Gold gains 6.20 dollars as US equities drop sharply

CHICAGO (ANTARA) – Gold prices rose in late trading Friday, snapping a third straight session of losses, as US equities fell sharply after warnings of an impending global slowdown accelerated investors’ flight to safety at the weekend.

The most active gold contract for December delivery on the Comex division of the New York Exchange, gained 6.20 dollars, or 0.37 percent, to close at 1,683.50 dollars per ounce, after trading at a high of 1,689.90 dollars and a low of 1,689.90 dollars. 1,661.90 US dollars.

Gold prices slipped 2.6 percent for the week.

Gold futures fell 31.8 dollars, or 1.86 percent, to 1,677.30 dollars on Thursday (15/9/2022), after falling 8.30 dollars, or 0.48 percent, to 1,709.10 dollars on Wednesday. (14/9/2022), and slumped 23.2 US dollars or 1.33 percent to 1,717.40 US dollars on Tuesday (13/9/2022).

Gold found additional support as the preliminary September reading of the University of Michigan (UM) consumer sentiment index came in at 59.5, up from 58.2 in August.

Meanwhile, the ME survey reading of one-year inflation expectations fell to 4.6 percent in September from 4.8 percent in August, the lowest since September 2021. The five-year inflation outlook fell to 2.8 percent, falling below the 2.9 range. percent to 3.1 percent for the first time since July 2021.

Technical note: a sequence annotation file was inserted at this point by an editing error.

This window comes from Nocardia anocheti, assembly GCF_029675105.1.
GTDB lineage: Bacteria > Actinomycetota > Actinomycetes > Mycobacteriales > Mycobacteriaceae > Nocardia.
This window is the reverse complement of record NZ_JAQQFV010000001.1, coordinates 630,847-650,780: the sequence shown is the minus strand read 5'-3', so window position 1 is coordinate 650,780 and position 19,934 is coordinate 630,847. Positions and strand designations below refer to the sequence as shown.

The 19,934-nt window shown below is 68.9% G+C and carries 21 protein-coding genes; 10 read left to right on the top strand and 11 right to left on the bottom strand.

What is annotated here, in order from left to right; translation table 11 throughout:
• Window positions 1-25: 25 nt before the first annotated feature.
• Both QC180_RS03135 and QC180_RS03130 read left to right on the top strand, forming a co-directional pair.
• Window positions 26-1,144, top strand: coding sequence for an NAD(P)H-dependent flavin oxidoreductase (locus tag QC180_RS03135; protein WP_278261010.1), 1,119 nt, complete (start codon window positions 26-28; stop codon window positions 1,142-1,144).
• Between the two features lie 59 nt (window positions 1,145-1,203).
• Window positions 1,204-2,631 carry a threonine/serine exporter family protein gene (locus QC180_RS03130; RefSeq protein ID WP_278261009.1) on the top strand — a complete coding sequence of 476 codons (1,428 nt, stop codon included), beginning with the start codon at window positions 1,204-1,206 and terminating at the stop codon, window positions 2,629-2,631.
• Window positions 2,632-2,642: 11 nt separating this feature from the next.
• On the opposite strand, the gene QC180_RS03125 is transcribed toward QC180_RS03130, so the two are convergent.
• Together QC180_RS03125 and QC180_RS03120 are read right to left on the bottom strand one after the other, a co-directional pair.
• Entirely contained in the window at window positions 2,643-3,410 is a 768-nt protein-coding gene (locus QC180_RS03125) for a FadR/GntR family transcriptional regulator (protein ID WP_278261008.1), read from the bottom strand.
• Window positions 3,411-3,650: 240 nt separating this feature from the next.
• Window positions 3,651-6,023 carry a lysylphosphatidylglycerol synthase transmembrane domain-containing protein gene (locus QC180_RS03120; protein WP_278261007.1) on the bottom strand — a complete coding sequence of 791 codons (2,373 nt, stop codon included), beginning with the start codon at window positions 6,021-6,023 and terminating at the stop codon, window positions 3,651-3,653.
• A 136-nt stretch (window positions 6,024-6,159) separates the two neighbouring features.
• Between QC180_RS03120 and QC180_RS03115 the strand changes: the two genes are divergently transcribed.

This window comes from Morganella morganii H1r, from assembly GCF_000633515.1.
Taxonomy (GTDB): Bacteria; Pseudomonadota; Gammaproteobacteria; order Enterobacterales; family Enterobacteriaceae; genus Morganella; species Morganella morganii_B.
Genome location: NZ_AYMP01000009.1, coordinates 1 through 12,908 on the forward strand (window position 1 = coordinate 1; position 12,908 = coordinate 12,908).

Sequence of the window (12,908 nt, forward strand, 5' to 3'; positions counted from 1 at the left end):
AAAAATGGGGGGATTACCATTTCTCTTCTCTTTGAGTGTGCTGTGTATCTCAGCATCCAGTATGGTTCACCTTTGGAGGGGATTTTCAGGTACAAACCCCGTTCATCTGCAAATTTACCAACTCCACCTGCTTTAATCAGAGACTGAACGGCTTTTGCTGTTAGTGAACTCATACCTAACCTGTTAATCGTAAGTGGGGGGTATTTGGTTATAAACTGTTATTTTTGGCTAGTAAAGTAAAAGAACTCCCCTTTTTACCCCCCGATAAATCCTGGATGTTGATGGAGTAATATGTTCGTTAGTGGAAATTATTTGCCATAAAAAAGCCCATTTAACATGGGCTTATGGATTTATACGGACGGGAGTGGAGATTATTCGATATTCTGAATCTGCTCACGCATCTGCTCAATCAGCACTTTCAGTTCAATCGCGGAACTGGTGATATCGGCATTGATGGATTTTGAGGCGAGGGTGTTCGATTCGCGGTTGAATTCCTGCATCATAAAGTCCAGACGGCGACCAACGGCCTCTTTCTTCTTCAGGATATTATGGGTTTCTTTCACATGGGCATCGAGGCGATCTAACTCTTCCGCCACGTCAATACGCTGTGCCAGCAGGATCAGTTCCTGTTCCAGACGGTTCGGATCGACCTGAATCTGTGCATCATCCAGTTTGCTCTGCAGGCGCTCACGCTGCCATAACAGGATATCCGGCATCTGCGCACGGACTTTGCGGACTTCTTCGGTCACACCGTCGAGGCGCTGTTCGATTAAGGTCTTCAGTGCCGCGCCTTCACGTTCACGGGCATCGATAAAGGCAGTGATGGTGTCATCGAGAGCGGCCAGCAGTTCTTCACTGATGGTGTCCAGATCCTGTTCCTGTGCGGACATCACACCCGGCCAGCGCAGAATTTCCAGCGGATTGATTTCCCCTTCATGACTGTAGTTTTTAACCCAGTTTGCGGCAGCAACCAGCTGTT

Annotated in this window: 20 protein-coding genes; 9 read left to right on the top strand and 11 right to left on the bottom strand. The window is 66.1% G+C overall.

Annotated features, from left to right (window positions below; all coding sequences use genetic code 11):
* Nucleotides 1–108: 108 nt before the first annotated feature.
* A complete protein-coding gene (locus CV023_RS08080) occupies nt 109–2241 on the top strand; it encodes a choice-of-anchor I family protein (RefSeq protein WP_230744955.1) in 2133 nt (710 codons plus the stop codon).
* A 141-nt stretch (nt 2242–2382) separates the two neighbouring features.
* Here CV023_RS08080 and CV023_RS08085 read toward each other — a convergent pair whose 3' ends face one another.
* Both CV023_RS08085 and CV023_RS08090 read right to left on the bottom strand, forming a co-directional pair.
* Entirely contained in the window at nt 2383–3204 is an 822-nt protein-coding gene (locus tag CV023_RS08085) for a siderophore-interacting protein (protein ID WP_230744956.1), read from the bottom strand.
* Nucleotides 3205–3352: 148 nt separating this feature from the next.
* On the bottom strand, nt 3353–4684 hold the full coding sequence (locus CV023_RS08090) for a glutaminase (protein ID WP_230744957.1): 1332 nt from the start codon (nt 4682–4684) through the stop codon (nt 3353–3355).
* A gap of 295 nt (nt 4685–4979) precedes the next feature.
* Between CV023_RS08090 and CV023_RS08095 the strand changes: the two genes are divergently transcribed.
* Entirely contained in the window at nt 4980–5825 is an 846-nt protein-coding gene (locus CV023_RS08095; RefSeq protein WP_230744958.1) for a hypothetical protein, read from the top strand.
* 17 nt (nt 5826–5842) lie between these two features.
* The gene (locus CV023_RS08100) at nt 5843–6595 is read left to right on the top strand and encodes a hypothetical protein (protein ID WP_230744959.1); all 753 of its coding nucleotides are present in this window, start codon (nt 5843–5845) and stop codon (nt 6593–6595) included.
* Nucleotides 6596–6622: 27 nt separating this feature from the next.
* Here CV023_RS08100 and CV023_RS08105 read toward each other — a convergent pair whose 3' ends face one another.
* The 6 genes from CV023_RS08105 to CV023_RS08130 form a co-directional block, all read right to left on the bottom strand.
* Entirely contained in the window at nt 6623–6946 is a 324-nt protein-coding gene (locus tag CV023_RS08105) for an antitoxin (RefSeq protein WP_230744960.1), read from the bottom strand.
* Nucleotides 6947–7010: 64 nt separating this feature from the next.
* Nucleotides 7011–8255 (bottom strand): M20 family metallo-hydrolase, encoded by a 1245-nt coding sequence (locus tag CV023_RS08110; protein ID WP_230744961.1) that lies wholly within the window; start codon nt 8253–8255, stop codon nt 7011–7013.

The gold market is also seeing some bargain hunters because the prices are too cheap (oversold)according to market analysts.

But analysts had warned of more losses in gold after slipping below the psychological 1,700 dollar level, the level support main – earlier this week.

Investors await next week’s Federal Reserve monetary policy meeting and an interest rate hike decision. Expectations of a rate hike of at least 75 basis points by the Fed skyrocketed after US inflation showed little sign of cooling in August.

The price of another precious metal, silver for December delivery rose 11.2 cents, or 0.58 percent, to close at 19.381 dollars per ounce. Platinum for October delivery fell 2.70 dollars, or 0.30 percent, to close at 901 dollars an ounce.

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